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In re Addison P.

Court of Appeals of Tennessee, Knoxville

May 8, 2017

IN RE ADDISON P.

          Session April 18, 2017

         Appeal from the Chancery Court for McMinn County No. 2015-CV-38 Jerri Bryant, Chancellor

         This is the second appeal of this case. In the first appeal, this Court vacated the judgment and remanded to the trial court only for a determination of whether mother's failure to visit the child was willful. On remand, the trial court found that mother's failure to visit the child was willful. We affirm the trial court's conclusion that clear and convincing evidence established the ground of willful failure to visit by an incarcerated parent. We also affirm the trial court's determination that termination is in the child's best interest. Consequently, we affirm the termination of Mother's parental rights.

         Tenn. R. App. P. 3 Appeal as of Right; Judgment of the Chancery Court Affirmed

          Rachel Fisher, Cleveland, Tennessee, for the appellant, Marquita P.

          Matthew C. Rogers, Athens, Tennessee, for the appellee, Randall P., and Jamie P.

          J. Steven Stafford, P.J., W.S., delivered the opinion of the court, in which Charles D. Susano, and Thomas R. Frierson, II, JJ., joined.

          OPINION

          J. STEVEN STAFFORD, JUDGE

         Background

         This is the second appeal of this case arising from a petition for termination of parental rights. A full recitation of the factual history in this case is set out in this Court's opinion in In re Addison P., No. E2015-02102-COA-R3-PT, 2016 WL 3035650 (Tenn. Ct. App. May 20, 2016) ("Addison I"). In the first appeal, this Court vacated the judgment and remanded to the trial court only for a determination of whether mother's failure to visit the child was willful. Upon remand, the proof was neither reopened nor were there any requests for additional hearings. As a result, the facts are the same, and we restate the relevant facts here:

The child was born in February 2013, to married parents Marquita P. ("Mother") and Randall P. ("Father").[1] Parents soon divorced and Father married Jamie P. ("Step-mother, " and together with Father, "Petitioners"). On September 30, 2014, Petitioners filed a petition . . . to terminate Mother's parental rights . . . .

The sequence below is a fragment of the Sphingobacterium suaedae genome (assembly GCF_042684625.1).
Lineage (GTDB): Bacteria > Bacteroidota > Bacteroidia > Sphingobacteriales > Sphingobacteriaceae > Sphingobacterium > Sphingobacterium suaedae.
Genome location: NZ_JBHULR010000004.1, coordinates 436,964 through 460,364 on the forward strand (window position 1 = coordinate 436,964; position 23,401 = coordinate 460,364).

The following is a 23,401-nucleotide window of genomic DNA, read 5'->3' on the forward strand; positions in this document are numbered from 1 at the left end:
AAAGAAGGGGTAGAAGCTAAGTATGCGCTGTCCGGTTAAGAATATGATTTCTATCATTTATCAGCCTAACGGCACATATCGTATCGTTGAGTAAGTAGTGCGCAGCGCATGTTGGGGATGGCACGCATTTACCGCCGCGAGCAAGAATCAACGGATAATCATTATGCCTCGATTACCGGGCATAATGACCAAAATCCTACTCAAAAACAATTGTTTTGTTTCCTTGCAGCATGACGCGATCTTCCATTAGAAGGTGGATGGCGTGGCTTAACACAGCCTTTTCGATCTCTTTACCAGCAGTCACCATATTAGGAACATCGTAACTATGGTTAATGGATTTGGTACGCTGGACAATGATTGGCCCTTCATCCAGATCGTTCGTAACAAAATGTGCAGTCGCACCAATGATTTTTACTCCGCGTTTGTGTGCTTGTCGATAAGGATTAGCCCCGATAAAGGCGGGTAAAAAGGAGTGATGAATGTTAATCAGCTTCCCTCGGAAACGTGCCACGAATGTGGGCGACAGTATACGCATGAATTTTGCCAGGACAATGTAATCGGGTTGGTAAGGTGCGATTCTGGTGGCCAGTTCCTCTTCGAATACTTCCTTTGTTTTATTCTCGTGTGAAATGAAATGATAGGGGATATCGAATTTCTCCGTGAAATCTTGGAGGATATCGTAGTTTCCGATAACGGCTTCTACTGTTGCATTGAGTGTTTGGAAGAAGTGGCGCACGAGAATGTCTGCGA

* * *
Mother . . . filed a motion for supervised visitation on March 30, 2015. In her motion, Mother admitted that pursuant to the parties' divorce decree, she was required to pass a "(90) day extended opiates hair follicle drug screen" before she could have supervised visitation with the child. Mother alleged that she had provided a copy of her clean drug screen to Father and his counsel on January 23, 2015. Mother further admitted that she was served with the termination petition on September 30, 2014, while Mother was incarcerated due to a probation violation "resulting from a relapse." Mother alleged that she "did not have sufficient time to provide a clean drug screen from her relapse . . . before Father filed to terminate her parental rights." Mother attached her negative drug screen as an exhibit to her motion. Finally, Mother indicated that she intended to take a second drug screen on February 15, 2015, despite the fact that her visitation motion was filed over one month after this date. Mother did not include any documents concerning the alleged second drug screening.
* * *
[The McMinn County Chancery Court ("the trial court")] continued Mother's motion for supervised visitation. At a hearing on May 7, 2015, however, Mother withdrew her visitation motion. The trial court entered an order on June 2, 2015, allowing Mother to have two phone calls per week with the child.